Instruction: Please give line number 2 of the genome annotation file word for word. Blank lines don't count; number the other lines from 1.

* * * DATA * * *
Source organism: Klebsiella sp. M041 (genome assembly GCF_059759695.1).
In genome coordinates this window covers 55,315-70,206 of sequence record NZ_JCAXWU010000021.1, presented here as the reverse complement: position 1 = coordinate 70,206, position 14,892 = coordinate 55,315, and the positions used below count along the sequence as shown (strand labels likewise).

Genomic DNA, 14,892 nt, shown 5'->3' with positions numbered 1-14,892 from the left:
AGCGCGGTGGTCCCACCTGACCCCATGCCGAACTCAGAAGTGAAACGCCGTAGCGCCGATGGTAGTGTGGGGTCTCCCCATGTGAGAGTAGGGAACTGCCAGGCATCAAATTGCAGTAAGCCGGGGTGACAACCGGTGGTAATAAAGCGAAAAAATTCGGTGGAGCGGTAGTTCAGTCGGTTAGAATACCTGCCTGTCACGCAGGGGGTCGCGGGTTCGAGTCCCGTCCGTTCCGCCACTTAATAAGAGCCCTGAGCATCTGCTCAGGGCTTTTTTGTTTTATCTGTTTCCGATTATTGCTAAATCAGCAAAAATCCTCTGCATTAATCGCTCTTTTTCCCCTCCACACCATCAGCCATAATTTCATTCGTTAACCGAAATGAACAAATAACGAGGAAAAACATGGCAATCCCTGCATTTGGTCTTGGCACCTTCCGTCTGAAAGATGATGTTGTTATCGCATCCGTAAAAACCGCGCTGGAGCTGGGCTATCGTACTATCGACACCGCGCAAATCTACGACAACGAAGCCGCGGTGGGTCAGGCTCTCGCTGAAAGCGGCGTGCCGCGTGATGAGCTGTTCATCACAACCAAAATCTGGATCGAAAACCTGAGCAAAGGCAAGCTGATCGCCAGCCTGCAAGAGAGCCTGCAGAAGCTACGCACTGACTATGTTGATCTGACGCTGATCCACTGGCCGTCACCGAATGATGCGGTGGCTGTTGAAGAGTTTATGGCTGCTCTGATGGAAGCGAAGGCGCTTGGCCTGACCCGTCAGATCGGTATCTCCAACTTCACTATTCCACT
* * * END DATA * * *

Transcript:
In genome coordinates this window covers 55,315-70,206 of sequence record NZ_JCAXWU010000021.1, presented here as the reverse complement: position 1 = coordinate 70,206, position 14,892 = coordinate 55,315, and the positions used below count along the sequence as shown (strand labels likewise).